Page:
Newport News Shipbuilding and Drydock Company

Newport News Shipbuilding is the only shipyard that builds aircraft carriers for the US Navy
Newport News Shipbuilding is the only shipyard that builds aircraft carriers for the US Navy
Source: ESRI, ArcGIS Online

Collis P. Huntington started the Newport News Shipbuilding and Drydock Company in 1886, five years after he completed the extension of the Chesapeake and Ohio (C&O) Railroad from Richmond to a site on the Peninsula with deep water which became Newport News. The shipyard, first named the Chesapeake Dry Dock and Construction Company, initially repaired ships attracted by the railroad's dock. In 1891, it began constructing new ships, starting with a tugboat named Dorothy.1

Newport News Shipbuilding and Drydock Company in 1891, when it constructed the tugboat Dorothy
Newport News Shipbuilding and Drydock Company in 1891, when it constructed the tugboat Dorothy
Source: Library of Congress, Perspective map of Newport News, Va., county seat of Warwick County 1891

the tugboat Dorothy was restored for the Bicentennial celebrations in 1976, and is a Newport News landmark in front of the shipyard's main office
the tugboat Dorothy was restored for the Bicentennial celebrations in 1976, and is a Newport News landmark in front of the shipyard's main office
Source: City of Newport News, These Are A Few Of Our Favorite Things - Part 1

aerial view of the shipyard taken by a US Navy photographer in February 1923: a car float occupies Dry Dock 1, the battleship West Virginia (BB 48) is at Pier 3 (now Pier 6), and the SS Leviathan is at Pier 1 (now Pier 5)
aerial view of the shipyard taken by a US Navy photographer in February 1923: a car float occupies Dry Dock 1, the battleship West Virginia (BB 48) is at Pier 3 (now Pier 6), and the SS Leviathan is at Pier 1 (now Pier 5)
Source: Huntington Ingalls - Newport News Shipbuilding, 132 Years of Newport News Shipbuilding (Slide 6)

Newport News Shipbuilding-built aircraft carrier USS Ranger (CV 4) in 1934, first ship US Navy ship designed and built from the keel up as an aircraft carrier
Newport News Shipbuilding-built aircraft carrier USS Ranger (CV 4) in 1934, first ship US Navy ship designed and built from the keel up as an aircraft carrier
Source: Huntington Ingalls - Newport News Shipbuilding, 132 Years of Newport News Shipbuilding (Slide 7)

September 25, 1960 christening ceremony for Enterprise (CVN 65), the first US aircraft carrier powered by nuclear reactors
September 25, 1960 christening ceremony for Enterprise (CVN 65), the first US aircraft carrier powered by nuclear reactors
Source: Huntington Ingalls - Newport News Shipbuilding, 132 Years of Newport News Shipbuilding (Slide 10)

All aircraft carriers and half of the nuclear-powered submarines for the US Navy are built at the shipyard in Newport News. The facility has always been privately owned.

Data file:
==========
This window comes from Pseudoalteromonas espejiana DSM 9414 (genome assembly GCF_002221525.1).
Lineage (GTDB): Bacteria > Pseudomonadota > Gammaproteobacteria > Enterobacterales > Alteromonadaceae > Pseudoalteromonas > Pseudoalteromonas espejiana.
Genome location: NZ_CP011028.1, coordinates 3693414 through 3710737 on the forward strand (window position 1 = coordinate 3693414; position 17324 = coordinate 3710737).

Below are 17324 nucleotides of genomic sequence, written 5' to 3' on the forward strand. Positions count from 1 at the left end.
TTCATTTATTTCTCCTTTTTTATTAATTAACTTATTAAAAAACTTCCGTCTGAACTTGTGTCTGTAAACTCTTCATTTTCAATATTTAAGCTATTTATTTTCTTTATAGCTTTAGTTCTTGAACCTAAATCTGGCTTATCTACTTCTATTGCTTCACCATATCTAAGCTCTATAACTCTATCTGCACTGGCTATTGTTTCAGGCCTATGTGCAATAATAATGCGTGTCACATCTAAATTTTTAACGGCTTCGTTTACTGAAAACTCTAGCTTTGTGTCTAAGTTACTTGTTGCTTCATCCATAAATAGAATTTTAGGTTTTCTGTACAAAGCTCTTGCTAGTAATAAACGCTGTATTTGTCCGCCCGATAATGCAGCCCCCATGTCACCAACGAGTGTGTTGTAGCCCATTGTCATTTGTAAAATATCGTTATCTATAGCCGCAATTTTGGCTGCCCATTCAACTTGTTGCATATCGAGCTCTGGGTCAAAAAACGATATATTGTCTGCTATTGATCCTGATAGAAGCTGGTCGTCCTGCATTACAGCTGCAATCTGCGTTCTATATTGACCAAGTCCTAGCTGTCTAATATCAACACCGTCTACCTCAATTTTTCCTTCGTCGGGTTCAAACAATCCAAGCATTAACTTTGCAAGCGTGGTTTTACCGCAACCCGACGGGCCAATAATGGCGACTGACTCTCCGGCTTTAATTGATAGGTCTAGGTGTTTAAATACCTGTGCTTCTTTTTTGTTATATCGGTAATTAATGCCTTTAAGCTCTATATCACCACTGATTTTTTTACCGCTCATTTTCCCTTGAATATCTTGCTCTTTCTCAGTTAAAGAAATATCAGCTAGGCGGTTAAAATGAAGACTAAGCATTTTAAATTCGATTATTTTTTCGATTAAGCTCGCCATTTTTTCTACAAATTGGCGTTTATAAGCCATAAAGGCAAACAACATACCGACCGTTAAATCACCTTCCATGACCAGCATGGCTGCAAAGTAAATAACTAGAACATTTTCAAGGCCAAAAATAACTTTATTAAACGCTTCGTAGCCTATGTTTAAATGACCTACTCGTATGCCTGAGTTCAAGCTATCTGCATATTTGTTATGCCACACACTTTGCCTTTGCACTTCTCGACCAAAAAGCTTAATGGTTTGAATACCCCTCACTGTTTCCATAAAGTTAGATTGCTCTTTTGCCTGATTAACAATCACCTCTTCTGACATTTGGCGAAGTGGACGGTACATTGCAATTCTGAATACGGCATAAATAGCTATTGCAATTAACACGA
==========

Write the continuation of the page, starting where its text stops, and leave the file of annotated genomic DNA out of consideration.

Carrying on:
The shipyard is deeply involved in design as well as construction. The USS Gerald R. Ford (CVN 78), the first of a new class of aircraft carriers, was delivered to the Navy in 2017.2

Newport News Shipbuilding and Ingalls Shipbuilding in Mississippi are both part of the same private corporation, Huntington Ingalls Industries.

The shipyard partners and competes with other private corporations, as well as with the four US Navy shipyards (Norfolk Naval Shipyard in Virginia, Portsmouth Naval Shipyard in New Hampshire, Puget Sound Naval Shipyard and Intermediate Maintenance Facility in Washington, and Pearl Harbor Naval Shipyard in Hawaii). Other private shipyards that bid on military contracts include Electric Boat in Groton, Connecticut, where the half of the nuclear-powered submarines are constructed.

The US Navy decides whether to maintain and repair its warships at one of the four government-owned shipyards, or to contract for services from privately-owned shipyards. The Congressional Budget Office determined in 2018 that the costs for overhauling submarines at private shipyards were more than 1/3 lower than costs at the four government-owned facilities.3

Newport News Shipbuilding started construction of a new fleet of ballistic missile submarines in 2010. A dozen of the Columbia-class boats will replace the Ohio-class submarines, with the first scheduled to be operational in 2030. Electric Boat in Groton and Newport News Shipbuilding will share the responsibilities for constructing the new ballistic submarines, following the pattern used for the Virginia-class attack subs.4

Military Bases in Virginia

Newport News

Links

References

1. "About Newport News Shipbuilding," Huntington Ingalls Industries - Newport News Shipbuilding, https://nns.huntingtoningalls.com/who-we-are/ (last checked April 19, 2019)
2. "Video Release--Huntington Ingalls Industries Delivers Gerald R. Ford (CVN 78) To U.S. Navy," Newport News Shipbuilding, June 1, 2017, https://newsroom.huntingtoningalls.com/releases/aircraft-carrier-gerald-r-ford-cvn78-delivered (last checked September 13, 2018)
3. "Report: Private sector beats Navy shipyards on sub repairs," Daily Press, September 13, 2018, http://www.dailypress.com/business/newport-news-shipyard/dp-nws-cbo-subs-20180913-story.html; "Comparing the Costs of Submarine Maintenance at Public and Private Shipyards," Congressional Budget Office, September 12, 2018, https://www.cbo.gov/publication/54444 (last checked September 13, 2018)
4. "At NN shipyard, business about to boom on boomers," Daily Press, May 7, 2019, https://www.dailypress.com/news/military/dp-nws-sas-day2-story.html (last checked May 8, 2019)

Source: Library of Congress, Launch, U.S. battleship "Kentucky" (1898)


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